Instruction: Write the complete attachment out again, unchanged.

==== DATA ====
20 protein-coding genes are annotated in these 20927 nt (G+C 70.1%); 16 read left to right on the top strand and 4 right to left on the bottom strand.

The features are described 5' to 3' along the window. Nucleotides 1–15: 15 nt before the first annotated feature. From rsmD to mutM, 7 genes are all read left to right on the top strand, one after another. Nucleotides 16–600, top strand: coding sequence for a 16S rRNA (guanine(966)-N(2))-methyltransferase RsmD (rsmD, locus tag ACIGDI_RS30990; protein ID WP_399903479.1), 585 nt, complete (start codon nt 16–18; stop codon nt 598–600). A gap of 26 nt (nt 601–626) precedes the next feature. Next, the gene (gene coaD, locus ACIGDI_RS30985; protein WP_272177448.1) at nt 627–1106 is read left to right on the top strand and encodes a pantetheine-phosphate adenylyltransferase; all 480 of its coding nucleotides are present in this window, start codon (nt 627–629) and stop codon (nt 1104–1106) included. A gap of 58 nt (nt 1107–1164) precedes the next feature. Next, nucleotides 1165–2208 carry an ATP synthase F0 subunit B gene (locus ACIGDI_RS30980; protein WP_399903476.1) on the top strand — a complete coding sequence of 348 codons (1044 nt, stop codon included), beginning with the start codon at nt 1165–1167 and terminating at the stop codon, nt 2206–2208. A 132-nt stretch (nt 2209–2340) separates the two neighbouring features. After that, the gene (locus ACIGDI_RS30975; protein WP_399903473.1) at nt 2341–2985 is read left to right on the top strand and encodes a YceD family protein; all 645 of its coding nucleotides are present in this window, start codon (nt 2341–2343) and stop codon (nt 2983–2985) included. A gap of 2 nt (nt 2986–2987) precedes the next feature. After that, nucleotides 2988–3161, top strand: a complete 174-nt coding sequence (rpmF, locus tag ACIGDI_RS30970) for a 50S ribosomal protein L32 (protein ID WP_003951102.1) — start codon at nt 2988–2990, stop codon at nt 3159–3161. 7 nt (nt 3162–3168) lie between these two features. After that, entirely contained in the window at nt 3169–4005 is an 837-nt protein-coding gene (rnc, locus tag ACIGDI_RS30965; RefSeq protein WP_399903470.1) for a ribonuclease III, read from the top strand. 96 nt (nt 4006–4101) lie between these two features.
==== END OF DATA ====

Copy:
20 protein-coding genes are annotated in these 20927 nt (G+C 70.1%); 16 read left to right on the top strand and 4 right to left on the bottom strand.

The features are described 5' to 3' along the window. Nucleotides 1–15: 15 nt before the first annotated feature. From rsmD to mutM, 7 genes are all read left to right on the top strand, one after another. Nucleotides 16–600, top strand: coding sequence for a 16S rRNA (guanine(966)-N(2))-methyltransferase RsmD (rsmD, locus tag ACIGDI_RS30990; protein ID WP_399903479.1), 585 nt, complete (start codon nt 16–18; stop codon nt 598–600). A gap of 26 nt (nt 601–626) precedes the next feature. Next, the gene (gene coaD, locus ACIGDI_RS30985; protein WP_272177448.1) at nt 627–1106 is read left to right on the top strand and encodes a pantetheine-phosphate adenylyltransferase; all 480 of its coding nucleotides are present in this window, start codon (nt 627–629) and stop codon (nt 1104–1106) included. A gap of 58 nt (nt 1107–1164) precedes the next feature. Next, nucleotides 1165–2208 carry an ATP synthase F0 subunit B gene (locus ACIGDI_RS30980; protein WP_399903476.1) on the top strand — a complete coding sequence of 348 codons (1044 nt, stop codon included), beginning with the start codon at nt 1165–1167 and terminating at the stop codon, nt 2206–2208. A 132-nt stretch (nt 2209–2340) separates the two neighbouring features. After that, the gene (locus ACIGDI_RS30975; protein WP_399903473.1) at nt 2341–2985 is read left to right on the top strand and encodes a YceD family protein; all 645 of its coding nucleotides are present in this window, start codon (nt 2341–2343) and stop codon (nt 2983–2985) included. A gap of 2 nt (nt 2986–2987) precedes the next feature. After that, nucleotides 2988–3161, top strand: a complete 174-nt coding sequence (rpmF, locus tag ACIGDI_RS30970) for a 50S ribosomal protein L32 (protein ID WP_003951102.1) — start codon at nt 2988–2990, stop codon at nt 3159–3161. 7 nt (nt 3162–3168) lie between these two features. After that, entirely contained in the window at nt 3169–4005 is an 837-nt protein-coding gene (rnc, locus tag ACIGDI_RS30965; RefSeq protein WP_399903470.1) for a ribonuclease III, read from the top strand. 96 nt (nt 4006–4101) lie between these two features.